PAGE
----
and involuntary travels. The Edwardian era was frozen in amber in his memory.
He was too young to fully experience the Victorian era, and he was not present in England for much
of any subsequent era. For him, the only England he personally knew and experienced
was the country house said of the lady teen hundreds as a boy, and London of the early nineteen, hundreds
as a young man. Even with living in Long Island in the 1970s, his mind was
in the Edwardian era. Much of this world was lost after the Great War,
and any Oxford visitor will notice the many college memorials to students and old boys lost in the conflict.
Here’s one from Christchurch. This is just one small part of a very large set of monuments there
to the lost students and to some degree, the faculty
of Christchurch. Now, the names here include in just this one picture here we have one URL, one baronet
to honorables and a grandson of William Gladstone. By the 1920s,
however, Woodhouse was only intermittently in England and he last set foot there in 1939,
the same year he received an honorary degree from Oxford. Because of this absence,
we have almost 100 novels and short story collections that capture this era as no boring history
book ever could. As subsequent research has shown, Woodhouse wrote about
what he knew and almost all of his locations and characters were taken from his real life
experiences. Names of people, places and institutions appear like the Ghosts
of England past the Gaiety Theater, Wonderland Boxing Hall, Romano’s Restaurant,
Socialist’s Agitators, impatient bookies, the Bachelors Club, the Piccadilly Palace
Hotel and many others known only to social historians and Woodhouse fans.
anti-Roe would Jeeves and Wooster stories for decades.
And he’s also known for many other series, too, although I think they’re less well known than Jeeves and Wooster. So, for example, we have
the the multiple volumes of Blandings Castle. We have the golf stories
of the old dismembered. We have the tall tales of Molinar.
We have Uncle Fred, the happy troublemaker. And we have the story, is
it started at all? Mike Smith The School Boys School tales that were basically
again autobiographical from Woodhouse, his own time at Delage. By the time World War 2 began,
Woodhouse was famous in the US and the UK for his humorous fiction and musical lyrics.
At one point five Broadway plays were running where he wrote all or some of the lyrics.
We can see some more of his stories. We can see some of his his well,
his fame through looking at some of this. So we see him with Cole Porter here in anything goes. As the lyricist,
we see him with George and IRA Gershwin in OK, and we see him with his famous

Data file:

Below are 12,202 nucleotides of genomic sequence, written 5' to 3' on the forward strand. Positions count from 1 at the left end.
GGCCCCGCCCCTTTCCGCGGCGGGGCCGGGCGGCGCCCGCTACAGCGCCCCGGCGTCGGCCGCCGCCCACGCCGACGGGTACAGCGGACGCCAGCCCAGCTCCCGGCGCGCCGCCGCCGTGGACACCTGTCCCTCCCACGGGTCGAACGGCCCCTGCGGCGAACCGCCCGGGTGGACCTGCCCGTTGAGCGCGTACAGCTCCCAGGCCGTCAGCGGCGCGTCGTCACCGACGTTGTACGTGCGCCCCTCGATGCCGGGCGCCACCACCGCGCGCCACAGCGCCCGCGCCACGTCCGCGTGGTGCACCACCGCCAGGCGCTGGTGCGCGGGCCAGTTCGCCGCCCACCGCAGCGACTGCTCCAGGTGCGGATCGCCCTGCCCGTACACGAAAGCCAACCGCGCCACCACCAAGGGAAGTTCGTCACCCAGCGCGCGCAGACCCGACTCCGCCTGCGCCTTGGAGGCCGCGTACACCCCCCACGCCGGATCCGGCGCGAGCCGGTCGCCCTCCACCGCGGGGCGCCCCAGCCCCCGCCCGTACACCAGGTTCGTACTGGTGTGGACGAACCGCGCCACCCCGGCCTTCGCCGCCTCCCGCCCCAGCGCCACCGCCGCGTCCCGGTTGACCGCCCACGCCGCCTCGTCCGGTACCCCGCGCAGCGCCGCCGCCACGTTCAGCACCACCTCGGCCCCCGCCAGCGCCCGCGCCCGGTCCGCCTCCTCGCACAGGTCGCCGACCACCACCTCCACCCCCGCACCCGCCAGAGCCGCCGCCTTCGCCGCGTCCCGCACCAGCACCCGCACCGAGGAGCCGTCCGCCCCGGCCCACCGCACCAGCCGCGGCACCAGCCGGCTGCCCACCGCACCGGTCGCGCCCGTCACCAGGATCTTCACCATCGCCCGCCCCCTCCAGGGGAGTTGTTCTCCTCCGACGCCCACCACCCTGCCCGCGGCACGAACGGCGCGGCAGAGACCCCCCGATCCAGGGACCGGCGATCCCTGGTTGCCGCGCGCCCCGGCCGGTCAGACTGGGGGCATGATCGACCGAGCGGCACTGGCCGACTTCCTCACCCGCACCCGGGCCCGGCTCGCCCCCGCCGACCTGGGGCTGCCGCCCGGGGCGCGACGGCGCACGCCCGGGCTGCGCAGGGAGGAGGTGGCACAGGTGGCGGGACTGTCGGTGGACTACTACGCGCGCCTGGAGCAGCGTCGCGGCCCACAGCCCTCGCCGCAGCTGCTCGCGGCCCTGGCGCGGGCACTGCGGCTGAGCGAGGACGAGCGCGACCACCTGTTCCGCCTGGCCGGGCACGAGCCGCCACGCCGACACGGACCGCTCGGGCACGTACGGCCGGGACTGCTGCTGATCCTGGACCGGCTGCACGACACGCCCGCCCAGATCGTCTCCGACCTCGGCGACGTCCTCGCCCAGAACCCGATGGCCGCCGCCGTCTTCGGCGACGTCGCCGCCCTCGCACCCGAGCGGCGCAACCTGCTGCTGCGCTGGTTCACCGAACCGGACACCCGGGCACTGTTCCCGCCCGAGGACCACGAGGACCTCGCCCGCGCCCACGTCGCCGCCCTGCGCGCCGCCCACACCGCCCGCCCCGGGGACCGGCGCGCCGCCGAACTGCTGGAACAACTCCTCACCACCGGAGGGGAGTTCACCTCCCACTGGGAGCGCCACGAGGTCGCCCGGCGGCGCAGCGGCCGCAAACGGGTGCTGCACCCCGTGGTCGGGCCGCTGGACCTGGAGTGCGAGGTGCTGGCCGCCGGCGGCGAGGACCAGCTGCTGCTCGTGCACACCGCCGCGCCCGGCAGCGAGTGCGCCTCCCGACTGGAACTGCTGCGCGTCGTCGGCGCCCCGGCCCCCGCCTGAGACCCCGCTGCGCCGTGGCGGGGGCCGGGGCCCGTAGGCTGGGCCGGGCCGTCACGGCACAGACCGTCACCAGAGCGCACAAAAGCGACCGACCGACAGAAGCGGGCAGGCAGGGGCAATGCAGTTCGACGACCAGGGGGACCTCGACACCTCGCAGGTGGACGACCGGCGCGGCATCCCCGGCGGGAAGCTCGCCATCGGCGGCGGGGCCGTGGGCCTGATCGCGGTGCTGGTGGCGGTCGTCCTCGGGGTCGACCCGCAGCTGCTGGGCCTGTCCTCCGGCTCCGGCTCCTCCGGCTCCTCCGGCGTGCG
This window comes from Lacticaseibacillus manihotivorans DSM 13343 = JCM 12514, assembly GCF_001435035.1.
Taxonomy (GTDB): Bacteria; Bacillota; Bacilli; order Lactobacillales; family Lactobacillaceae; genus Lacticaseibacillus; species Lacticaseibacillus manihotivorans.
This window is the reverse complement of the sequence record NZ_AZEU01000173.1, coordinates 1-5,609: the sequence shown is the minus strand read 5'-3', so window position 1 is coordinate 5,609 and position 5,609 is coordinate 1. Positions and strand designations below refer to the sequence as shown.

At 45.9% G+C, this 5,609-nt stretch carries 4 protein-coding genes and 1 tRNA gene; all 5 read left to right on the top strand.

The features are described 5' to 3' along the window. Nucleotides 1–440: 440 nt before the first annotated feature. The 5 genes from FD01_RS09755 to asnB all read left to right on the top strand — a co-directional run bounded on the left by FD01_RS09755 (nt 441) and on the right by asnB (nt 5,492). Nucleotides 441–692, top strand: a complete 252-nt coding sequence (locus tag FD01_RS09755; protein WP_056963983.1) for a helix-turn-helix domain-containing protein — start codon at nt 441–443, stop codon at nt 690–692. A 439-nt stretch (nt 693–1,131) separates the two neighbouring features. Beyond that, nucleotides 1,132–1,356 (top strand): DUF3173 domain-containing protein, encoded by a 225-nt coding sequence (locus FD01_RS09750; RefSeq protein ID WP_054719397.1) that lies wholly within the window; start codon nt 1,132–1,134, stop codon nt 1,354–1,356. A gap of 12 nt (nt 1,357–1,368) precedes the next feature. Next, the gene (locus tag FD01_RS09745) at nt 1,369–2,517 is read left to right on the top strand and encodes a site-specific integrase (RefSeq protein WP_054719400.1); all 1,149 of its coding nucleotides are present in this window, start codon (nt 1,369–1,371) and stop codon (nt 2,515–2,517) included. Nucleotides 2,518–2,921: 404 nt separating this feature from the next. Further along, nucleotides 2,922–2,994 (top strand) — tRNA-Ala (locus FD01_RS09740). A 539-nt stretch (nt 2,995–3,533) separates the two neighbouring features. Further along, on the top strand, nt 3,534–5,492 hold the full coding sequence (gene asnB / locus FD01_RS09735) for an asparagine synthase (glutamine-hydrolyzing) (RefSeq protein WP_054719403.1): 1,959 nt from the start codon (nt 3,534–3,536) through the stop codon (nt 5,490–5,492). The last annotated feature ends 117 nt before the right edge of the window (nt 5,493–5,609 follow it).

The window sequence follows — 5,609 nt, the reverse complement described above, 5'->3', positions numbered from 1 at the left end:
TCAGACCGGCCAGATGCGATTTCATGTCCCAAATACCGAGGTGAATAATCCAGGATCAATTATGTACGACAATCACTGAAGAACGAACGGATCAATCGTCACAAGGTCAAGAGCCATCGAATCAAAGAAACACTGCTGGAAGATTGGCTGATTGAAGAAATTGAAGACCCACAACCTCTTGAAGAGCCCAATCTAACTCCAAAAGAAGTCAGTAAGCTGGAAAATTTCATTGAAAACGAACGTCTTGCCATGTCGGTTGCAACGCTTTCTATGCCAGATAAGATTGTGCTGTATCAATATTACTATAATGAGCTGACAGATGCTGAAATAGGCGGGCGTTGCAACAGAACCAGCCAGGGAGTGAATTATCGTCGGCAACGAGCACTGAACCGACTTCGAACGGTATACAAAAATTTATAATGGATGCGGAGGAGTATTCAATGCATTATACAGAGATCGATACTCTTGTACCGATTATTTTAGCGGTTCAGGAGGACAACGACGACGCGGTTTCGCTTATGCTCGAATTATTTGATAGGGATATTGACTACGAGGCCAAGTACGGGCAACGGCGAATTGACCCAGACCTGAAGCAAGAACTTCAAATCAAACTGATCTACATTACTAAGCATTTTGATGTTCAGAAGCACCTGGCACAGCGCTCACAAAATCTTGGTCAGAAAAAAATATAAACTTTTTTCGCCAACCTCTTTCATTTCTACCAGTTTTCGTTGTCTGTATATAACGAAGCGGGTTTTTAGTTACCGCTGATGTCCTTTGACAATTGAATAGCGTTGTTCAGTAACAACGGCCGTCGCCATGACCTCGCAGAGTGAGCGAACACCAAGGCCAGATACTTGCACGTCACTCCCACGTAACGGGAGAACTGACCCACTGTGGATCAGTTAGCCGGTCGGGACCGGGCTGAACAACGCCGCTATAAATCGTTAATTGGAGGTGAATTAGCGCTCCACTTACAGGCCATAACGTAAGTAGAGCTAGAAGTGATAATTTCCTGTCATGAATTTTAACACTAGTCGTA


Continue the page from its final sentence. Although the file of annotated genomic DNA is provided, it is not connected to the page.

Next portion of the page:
partners, Bolton and Current in. Oh, boy. He was
so financially successful that he engaged in a series of federal court battles with the IRS on the taxing
of his double taxing of his transatlantic income, going all the way to the Supreme Court, which
helped to shape subsequent tax law and policy. And there is a whole book about this. You simply hit them
with an ax, which is a quote from a Woodhouse letter about how he dealt with the IRS, sending his lawyers to
deal with the extraordinary true story of the tax turmoils of p.g Woodhouse.
One author argued that the show’s written by Guy Bolton, Biji Woodhouse and Jerome Kern
were, quote, the first real steps toward a truly American theater, even if two of them were British.
One writer pointed out that if Plum had died in 1920, he would have been known as a lyricist who was crucial to the development
of the Great American Songbook, but not as an author. The success of Oh Lady
Lady in 1918 at the Princess Theater in New York inspired a critic from The New York
Times to Anonymous quite the following ditty adapted from a baseball song, which I will somewhat attempt to put a song
here. So please forgive me for this, but I think you just can’t read it. So in short, so it goes.
Oh. The alien
invasion has started. Well, I don’t know what we can do about that. So.
Well, I’ll sing anyway. So in the meantime, well, the musical accompaniment to this technology in a fix.
So this is the trio of musical fame, Bolton and Woodhouse and Kern,
better than anyone else you can name. Bolton and Woodhouse and Kern. Nobody
knows what on earth they’ve been bitten by. All I can say is, I mean to get litten by
orchestra seats for the next one that’s written by Bolton and Woodhouse and Kern.
So not the sort of thing New York Times theater critics typically write as part of their
excellence. But I think this goes to show you his place in musical theater and how enthusiastic and
popular his plays were. Where we see it not just because he was a brilliant lyricist, but also
just the way that they were changing all of musical theater from rather kind of boring and stereotype kind of plots that
didn’t make any sense at all to all the sudden things that you might actually go would want to listen to
and experience. And that actually made sense as stories today. The key
fact about Woodhouse is that his writing has stood the test of time. And Wilson, the critic and writer,
provocatively contrasted Woodhouse to all other 20th century writers.
It’s worth quoting him in full, especially as we are at the HRC, which is very interested, after
all, in 20th century English writers. So Wilson’s quote is that popular English fiction
of the 20th century did not have much of a shelf life. Priestley third goal of dipping Sayer’s.
It’s hard to think of anyone reading them now except for curiosity value. Bring the list up